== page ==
• - Physical injury or drying effect (mouth
    breathing, oxygen therapy)

42
Planning
  • Specific detailed nursing activities taken by the
    nurse may include the following
  • Monitor every shift to dryness of the oral mucosa
  • Monitor for signs and symptoms of glossitis"
    inflammation of the tongue" and stomatitis"
    inflammation of the mouth.
  • Assist dependent clients with oral care.
  • Provide special oral hygiene for clients who are
    debilitated, unconscious, or have lesions of the
    mucous membrane or other oral tissues.

43
  • Teach clients about good oral hygiene practices
    and other measures to prevent tooth decay.
  • Reinforce oral hygiene regimen as part of
    discharge teaching.

44
Implementation
  • Good oral hygiene includes daily stimulation of
    the gums, brushing, flushing of the mouth.
  • Promoting Oral Health through the Life Span
  • Infant and Toddler
  • The nurse should give parents the following
    instructions to promote and maintain dental
    health
  • Beginning at about 18 months of age, brush the
    child's teeth with a soft toothbrush

45
Infant and Toddler
  • Give a fluoride supplement daily or as
    recommended
  • Schedule an initial dental visit for the child at
    about 2-3 years of age.
  • Some dentists recommend an inspection type of
    visit when the child is about 18 months old to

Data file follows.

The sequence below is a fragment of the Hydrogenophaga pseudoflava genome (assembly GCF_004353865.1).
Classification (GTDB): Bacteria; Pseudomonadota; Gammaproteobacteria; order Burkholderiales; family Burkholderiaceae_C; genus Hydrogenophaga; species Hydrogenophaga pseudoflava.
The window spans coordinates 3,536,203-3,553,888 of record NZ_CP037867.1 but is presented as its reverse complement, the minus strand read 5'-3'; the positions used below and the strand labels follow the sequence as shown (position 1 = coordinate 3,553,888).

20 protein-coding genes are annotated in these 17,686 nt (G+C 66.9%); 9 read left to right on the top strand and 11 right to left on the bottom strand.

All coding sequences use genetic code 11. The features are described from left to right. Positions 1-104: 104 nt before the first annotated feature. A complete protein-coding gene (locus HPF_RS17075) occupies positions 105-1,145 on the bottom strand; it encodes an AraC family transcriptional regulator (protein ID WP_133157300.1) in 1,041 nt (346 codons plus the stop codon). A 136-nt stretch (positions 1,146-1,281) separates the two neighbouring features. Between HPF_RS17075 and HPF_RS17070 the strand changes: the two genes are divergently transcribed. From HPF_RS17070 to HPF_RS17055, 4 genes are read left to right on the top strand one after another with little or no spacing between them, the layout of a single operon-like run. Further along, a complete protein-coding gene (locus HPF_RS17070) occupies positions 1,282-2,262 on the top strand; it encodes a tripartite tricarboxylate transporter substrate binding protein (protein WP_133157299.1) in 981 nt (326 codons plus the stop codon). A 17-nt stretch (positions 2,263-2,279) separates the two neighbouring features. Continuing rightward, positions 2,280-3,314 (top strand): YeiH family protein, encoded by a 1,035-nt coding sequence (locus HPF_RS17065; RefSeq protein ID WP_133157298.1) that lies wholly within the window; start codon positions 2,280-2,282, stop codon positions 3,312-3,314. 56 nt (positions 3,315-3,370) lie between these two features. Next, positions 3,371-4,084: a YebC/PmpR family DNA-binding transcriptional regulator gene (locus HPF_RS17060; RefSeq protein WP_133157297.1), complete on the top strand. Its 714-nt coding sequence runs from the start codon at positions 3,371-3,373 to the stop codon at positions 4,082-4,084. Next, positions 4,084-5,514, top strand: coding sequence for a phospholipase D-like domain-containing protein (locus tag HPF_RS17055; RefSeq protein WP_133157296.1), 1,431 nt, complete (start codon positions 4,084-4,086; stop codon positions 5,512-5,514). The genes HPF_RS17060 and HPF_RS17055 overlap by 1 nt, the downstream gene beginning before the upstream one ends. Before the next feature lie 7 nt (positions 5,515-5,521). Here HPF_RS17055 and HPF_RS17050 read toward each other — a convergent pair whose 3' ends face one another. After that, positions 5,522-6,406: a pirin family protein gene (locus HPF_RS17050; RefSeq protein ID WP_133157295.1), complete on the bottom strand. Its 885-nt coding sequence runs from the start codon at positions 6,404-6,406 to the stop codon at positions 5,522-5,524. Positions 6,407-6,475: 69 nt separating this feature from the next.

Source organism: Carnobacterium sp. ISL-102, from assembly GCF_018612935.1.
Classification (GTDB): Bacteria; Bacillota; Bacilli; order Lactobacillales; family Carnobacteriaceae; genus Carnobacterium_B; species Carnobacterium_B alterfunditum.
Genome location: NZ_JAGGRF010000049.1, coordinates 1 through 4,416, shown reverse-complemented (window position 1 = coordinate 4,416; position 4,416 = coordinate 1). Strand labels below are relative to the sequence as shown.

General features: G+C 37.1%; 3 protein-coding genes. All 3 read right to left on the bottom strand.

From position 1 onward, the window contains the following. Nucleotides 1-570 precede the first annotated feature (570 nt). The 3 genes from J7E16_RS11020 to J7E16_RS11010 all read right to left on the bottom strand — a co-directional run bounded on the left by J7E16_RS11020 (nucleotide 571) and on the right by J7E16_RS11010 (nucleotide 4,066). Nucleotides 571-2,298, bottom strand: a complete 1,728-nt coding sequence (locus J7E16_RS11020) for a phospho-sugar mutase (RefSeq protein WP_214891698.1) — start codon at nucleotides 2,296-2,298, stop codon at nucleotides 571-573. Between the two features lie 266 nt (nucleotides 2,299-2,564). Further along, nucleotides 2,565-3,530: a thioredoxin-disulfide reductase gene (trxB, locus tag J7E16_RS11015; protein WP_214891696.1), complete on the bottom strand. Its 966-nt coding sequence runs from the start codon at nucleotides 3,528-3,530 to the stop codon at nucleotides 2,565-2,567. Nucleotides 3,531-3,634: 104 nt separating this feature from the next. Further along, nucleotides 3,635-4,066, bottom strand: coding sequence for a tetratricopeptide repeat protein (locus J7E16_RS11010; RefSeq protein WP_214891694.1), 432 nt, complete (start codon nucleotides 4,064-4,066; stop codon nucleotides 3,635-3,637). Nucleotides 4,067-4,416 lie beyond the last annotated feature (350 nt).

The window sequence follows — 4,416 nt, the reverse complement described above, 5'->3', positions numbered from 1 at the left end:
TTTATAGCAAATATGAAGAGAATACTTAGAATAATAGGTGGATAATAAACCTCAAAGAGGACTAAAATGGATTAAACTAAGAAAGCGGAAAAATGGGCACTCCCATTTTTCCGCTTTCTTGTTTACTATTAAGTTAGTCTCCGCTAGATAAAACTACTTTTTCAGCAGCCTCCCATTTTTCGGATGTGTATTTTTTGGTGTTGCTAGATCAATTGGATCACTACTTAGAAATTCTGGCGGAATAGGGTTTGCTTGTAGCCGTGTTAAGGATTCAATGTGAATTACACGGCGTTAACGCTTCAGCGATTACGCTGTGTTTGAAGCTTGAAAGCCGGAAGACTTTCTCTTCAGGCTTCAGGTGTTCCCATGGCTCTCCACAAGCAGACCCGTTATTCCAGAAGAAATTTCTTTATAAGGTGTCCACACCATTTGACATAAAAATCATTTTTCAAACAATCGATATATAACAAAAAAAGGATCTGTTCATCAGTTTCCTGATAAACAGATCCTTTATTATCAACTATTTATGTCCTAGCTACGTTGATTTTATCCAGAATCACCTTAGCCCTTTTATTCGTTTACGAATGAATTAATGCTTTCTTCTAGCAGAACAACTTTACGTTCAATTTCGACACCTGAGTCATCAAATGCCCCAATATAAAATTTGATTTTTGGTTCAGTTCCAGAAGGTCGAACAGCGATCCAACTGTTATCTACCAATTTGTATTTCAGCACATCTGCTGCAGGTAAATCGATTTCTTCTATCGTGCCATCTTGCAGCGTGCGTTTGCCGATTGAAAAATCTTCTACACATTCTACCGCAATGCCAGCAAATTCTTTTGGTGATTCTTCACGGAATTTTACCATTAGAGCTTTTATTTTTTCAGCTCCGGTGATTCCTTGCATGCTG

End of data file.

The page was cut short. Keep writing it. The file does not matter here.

provide an early pleasant introduction to the
    dental examination.
  • Seek professional dental attention for any
    problem such as discoloring of the teeth.

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  • Preschools and School-Age Children
  • Adolescents and Adults
  • Assisting clients with oral care
  • Clients with special oral hygiene needs

48
Caring for artificial dentures
49
Brushing and flossing the teeth
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A foam Swab
51
Hair
  • Developmental Variations
  • Newborn may have lanugo" fine hair on the body of
    the fetus.
  • In older adults the hair is generally thinner,
    grows more slowly and loses its color as a result
    of aging.

52
Nursing Management
  • Assessing
  •  Nursing history
  • The nurse collect data about usual hair care,
    self care abilities, history of hair or scalp
    problems.
  • Physical assessment
  • Problems include

53
Hair problems
  • Scabies
  • Is a contagious skin infestation by the itch
    mite.
  • Treatment involves through cleansing of the body
    with soap and water to remove scales and debris
    from crusts, and then an application of the
    scabicide lotion.
  • All bed linens and clothing should be washed in
    very hot or boiling water.

54
Hair problems
  • Hirsutism the growth of excessive body hair. The
    cause is not always known.
  • Dandruff Often accompanied by itching.
  • Pediculosis (Lice)
  • Hair loss

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Nursing diagnosing related to hair hygiene and
hair and scalp problems include
  • Self care deficit Grooming related to
  • - Activity intolerance
  • - Immobility
  • - Pain in upper extremities
  • - Altered level of consciousness
  • - Lack of motivation associated with depression

57
  • Nursing diagnosing related to hair hygiene and
    hair and scalp problems include
  • Self care deficit Grooming related to
  • - Activity intolerance
  • - Immobility
  • - Pain in upper extremities